Md. Congressman: U.Md. Student's Death Part of ‘rising Tide' of Campus Hate

WASHINGTON — A Maryland congressman made a strong speech against hate crimes on campus Wednesday on the House floor in the wake of the death of Army Lt. Richard Collins on the University of Maryland campus.

Rep. Anthony Brown, D-Maryland, called on the Trump Administration to help end “a dangerous rising tide” of hatred on and off college campuses. Collins, WHO was commissioned last week as a 2nd Lieutenant in the U.S. Army, was stabbed to death on the University of Maryland campus early Saturday morning.

Brown, whose district includes Laurel, Severna Park and Langley Park, saluted Collins by displaying an enlarged picture of the Bowie State student, who received his degree posthumously Tuesday. Brown cited Collins’ military and church background, as well as his interests.

“His parents were robbed,” Brown said.

He added, however, that Collins’ death didn’t happen in isolation.

“This tragedy exposes a dangerous rising tide. This incident was not some random act of violence; it was a heinous, despicable and unprovoked crime of hate.”

Collins’ alleged killer, Seth Urbanski, a U.Md. student, was a member of the racist Facebook group The Alt-Reich Nation. Collins’ death is being investigated as a hate crime, but authorities are urging patience. Prince George’s County Police Chief Hank Stawinski told The Associated Press Monday, “I’m asking … that we take pause and allow all these investigators to do their work.”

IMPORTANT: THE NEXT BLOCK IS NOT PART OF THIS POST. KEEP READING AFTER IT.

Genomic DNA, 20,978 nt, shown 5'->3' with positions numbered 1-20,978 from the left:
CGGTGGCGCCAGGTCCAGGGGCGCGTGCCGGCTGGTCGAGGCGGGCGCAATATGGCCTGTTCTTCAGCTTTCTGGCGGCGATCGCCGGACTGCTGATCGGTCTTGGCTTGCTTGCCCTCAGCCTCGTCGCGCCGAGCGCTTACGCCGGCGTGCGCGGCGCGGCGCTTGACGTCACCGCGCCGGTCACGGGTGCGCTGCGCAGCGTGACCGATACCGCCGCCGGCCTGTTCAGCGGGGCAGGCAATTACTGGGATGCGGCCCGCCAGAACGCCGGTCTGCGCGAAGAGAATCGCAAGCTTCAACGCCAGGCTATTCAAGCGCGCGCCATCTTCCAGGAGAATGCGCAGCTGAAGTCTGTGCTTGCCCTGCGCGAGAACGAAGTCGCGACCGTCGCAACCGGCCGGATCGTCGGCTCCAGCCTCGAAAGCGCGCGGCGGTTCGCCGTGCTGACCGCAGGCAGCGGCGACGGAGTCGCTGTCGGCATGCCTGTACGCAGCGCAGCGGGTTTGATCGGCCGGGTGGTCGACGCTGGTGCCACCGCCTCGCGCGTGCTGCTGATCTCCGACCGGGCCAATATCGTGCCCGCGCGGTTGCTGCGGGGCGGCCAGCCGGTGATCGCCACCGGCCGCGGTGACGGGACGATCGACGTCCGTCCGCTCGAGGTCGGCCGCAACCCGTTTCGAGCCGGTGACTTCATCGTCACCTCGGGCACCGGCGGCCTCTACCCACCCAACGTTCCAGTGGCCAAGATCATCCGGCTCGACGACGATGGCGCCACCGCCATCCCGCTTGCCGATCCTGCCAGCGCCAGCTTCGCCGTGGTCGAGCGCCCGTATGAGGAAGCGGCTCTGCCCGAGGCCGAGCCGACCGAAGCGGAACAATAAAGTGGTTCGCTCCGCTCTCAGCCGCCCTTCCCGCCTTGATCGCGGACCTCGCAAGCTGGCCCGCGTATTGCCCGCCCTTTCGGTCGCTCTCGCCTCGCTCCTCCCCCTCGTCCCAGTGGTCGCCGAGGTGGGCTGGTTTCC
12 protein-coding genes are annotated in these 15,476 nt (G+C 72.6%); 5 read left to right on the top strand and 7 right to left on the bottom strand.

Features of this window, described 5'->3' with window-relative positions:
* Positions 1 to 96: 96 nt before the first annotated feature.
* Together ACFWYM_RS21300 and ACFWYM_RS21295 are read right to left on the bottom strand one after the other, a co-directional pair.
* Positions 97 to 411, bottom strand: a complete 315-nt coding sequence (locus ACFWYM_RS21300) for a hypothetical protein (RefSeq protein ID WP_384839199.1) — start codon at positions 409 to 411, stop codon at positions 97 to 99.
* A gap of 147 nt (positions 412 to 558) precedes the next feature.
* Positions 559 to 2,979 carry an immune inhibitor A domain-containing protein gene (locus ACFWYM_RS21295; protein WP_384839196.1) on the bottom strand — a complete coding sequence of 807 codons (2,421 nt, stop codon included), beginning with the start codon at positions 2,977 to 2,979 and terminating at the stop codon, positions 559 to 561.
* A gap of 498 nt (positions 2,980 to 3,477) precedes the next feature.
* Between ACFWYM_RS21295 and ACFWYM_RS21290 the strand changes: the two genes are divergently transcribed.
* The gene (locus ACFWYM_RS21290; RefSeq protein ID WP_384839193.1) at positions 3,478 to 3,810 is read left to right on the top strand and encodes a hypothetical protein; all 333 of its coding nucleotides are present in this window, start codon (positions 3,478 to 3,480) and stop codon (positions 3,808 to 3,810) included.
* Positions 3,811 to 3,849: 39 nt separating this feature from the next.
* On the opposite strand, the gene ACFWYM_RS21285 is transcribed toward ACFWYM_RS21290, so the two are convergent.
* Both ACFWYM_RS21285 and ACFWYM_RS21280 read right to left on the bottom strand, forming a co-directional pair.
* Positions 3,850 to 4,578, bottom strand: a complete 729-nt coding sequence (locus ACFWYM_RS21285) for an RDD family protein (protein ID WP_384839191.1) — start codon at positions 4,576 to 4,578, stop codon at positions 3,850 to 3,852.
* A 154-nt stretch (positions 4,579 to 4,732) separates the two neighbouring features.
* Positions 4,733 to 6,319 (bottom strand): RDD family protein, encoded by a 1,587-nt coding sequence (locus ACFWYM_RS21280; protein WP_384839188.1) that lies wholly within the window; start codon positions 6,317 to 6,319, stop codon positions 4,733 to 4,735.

Brown said of Urbanski, “He was not some outsider; he was a homegrown terrorist who was radicalized on campus.”

Brown went on to cite other reported incidents at U.Md., such as racist fliers and a noose found inside a fraternity house. He also cited incidents nationwide, including fliers at the University of Texas reading “American is a white nation” and swastika-laden fliers at UCLA reading in part “the hordes of our enemies, from the blacks to the Jews, are deserving of fates of violence.”

The congressman said groups have tracked 150 racist incidents on college campuses in 33 states since the fall.

“A year ago, it was such a rarity that no one was even counting,” he said.

He didn’t mention President Donald Trump by name, but said “One would have to be purposefully obtuse to not see a direct line from the recent elections to the emboldening of these perpetrators across the country,” and called out “leaders who have been too content to remain silent and look the other way.”

Brown suggested zero-tolerance policies for hate speech and racism, citing efforts at the University of Massachusetts, which has a “hate SWAT team.” He also called for more diverse voices among college faculty and staff.

Treating Collins’ death “as an isolated incident,” Brown said, “will only make the situation worse.”

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